Infertile Grounds, 2008-2012
Inkjet prints, 95 x 120 cm
In the course of 1991 and 1992, a large number of innocent Serbian civilians were killed in Sisak by Croatian forces. The Serbian inhabitants of Sisak were deported and abused and tortured in places where units of the anti-terror units were stationed at the time: in the barracks of Barutana in Caprag, in the clinic of Jodno and in the Youth Brigadier housing estate of ORA in Galdovo. Here they were interrogated, tortured and liquidated before their bodies were thrown into the Sava. In some cases, entire families disappeared. The number of those tortured and /or liquidated ranges from 100 to 600, depending on the source.
Few charges have been brought to date. In July 2007 a charge brought by the community of Serbs in the Republic of Croatia against the government of the Democratic Unit of the Republic of Croatia because of the crimes of Sisak was rejected by the department of public prosecution. It was not until 2011 that Đuro Brodarac, former župan of the župe of Sisak-Moslavina, and Vlado Milanković, commander of a special unit of the Ministry of the Interior in Sisak, were arrested because of their responsibility for the war crimes against Serbian civilians in Sisak in 1991 and 1992. Drago Bošnjak was arrested under the charge of having been directly involved in the implementation of the crimes.
At the very beginning of the Croatian war of independence, members of the Serbian resistance and divisions of the Yugoslav People’s Army built a concentration camp in Bučje near Pakrac. The prisoners were housed in the buildings of the veterinary clinic. Approximately twelve women were held prisoner in a separate room. More than 300 members of the Croatian defence forces and civilians passed through the camp, which was in operation between August and December 1991. The prisoners were tortured, starved, beaten and humiliated. Twelve people were killed, and the fate of 41 other people remains unknown. The prisoners were taken to the prison of Stara Gradiška after the camp had been shut down. Eventually, in February 1992, they were exchanged under the supervision of the International Red Cross. To this day, nobody has been held to account for the crimes committed in the camp of Bučje.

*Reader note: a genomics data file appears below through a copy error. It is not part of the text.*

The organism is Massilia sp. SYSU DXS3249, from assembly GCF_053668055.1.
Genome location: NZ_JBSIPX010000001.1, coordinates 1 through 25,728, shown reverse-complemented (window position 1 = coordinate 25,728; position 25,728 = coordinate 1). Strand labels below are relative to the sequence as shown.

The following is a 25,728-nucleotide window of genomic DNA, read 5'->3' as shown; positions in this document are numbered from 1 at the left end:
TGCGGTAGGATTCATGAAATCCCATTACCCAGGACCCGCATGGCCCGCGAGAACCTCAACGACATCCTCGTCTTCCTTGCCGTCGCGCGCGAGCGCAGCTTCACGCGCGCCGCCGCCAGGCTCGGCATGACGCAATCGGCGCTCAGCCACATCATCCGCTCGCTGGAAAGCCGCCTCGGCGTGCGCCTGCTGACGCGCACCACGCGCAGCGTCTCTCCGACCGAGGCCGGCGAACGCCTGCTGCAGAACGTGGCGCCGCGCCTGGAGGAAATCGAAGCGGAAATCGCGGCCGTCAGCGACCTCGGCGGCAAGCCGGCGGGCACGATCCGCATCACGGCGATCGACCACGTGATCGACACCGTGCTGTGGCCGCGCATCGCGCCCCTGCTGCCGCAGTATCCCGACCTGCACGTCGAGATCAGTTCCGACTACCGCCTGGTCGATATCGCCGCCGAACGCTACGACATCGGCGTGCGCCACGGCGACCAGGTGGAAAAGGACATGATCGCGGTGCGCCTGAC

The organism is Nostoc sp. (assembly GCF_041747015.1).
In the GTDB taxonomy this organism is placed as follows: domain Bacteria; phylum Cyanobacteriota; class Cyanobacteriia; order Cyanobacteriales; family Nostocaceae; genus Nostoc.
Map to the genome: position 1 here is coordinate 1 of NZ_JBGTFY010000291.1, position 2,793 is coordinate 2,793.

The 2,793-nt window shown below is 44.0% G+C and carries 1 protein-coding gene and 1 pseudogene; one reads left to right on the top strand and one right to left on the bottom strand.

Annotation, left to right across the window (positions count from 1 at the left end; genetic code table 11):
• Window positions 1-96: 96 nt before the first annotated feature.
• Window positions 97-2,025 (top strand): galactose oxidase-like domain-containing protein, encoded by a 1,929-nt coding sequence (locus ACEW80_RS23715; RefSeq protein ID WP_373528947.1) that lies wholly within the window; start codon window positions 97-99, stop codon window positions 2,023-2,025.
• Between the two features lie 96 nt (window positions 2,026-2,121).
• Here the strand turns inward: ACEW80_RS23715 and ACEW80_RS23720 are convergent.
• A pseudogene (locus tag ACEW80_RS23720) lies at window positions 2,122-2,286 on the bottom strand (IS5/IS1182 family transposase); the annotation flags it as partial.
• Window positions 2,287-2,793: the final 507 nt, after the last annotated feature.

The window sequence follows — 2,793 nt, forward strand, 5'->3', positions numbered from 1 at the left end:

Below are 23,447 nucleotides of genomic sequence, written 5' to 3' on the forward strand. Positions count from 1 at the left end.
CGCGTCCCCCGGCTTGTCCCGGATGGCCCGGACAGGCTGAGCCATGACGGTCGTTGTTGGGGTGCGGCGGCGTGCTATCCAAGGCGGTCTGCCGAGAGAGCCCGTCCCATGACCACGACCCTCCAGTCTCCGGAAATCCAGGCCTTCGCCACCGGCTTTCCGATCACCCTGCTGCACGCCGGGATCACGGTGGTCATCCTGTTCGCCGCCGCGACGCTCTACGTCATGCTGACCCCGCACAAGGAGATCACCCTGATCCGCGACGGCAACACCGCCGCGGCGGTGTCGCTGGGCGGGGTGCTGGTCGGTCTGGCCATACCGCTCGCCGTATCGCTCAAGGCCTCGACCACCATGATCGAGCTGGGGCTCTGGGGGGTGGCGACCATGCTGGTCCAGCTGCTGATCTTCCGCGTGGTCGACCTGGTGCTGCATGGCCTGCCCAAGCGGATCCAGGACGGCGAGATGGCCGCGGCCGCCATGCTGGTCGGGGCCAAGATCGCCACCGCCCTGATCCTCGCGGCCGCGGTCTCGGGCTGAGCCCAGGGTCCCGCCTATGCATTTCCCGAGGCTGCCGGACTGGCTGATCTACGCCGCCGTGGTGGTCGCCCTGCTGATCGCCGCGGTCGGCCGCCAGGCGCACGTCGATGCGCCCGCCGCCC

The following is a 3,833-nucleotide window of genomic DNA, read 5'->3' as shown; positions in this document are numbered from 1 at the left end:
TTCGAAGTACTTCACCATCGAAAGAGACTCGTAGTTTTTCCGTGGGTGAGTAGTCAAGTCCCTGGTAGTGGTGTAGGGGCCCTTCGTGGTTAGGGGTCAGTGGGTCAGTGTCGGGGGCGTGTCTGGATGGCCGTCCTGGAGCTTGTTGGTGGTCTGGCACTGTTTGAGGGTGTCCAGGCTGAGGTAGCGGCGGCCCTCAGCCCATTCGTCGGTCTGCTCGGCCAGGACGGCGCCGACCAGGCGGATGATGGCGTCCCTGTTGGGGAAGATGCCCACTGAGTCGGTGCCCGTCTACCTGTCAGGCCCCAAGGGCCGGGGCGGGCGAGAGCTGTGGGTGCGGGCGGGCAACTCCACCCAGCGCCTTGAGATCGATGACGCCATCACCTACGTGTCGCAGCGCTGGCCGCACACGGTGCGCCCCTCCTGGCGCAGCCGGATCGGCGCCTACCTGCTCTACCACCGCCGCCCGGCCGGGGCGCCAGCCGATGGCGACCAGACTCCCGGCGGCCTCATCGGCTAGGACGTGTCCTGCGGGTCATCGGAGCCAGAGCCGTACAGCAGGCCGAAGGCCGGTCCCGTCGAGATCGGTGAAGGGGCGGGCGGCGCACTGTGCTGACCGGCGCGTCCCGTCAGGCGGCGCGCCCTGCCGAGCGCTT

Sandra Vitaljic: “Landscapes in the photographs from the Infertile Grounds series are marked by trauma, historical events and human experience. Woods, fields and rivers are part of folk tales and myths, but have also become part of a rhetoric legitimizing political systems and ideologies. Names like Jasenovac and Bleiburg went beyond their topographical referentiality, and each time they were mentioned included different possible interpretations and contextualisations.I was interested by places that political rhetoric had used copiously in inflammatory speeches during the 90s, places of institutionalised memory as well as those that had never been marked by a single memorial plaque. As after World War II, so after the war in the former Yugoslavia, the politics of memory labelled what needed remembering, and suppressed what it was desirable to forget.
In the Infertile Grounds series I endeavour to create a place of memory within the space of the photograph, an alternative memento that is not created by ideology, rather by the need to open up the space of remembrance for victims who are never going to acquire their own space in the official culture of memory.”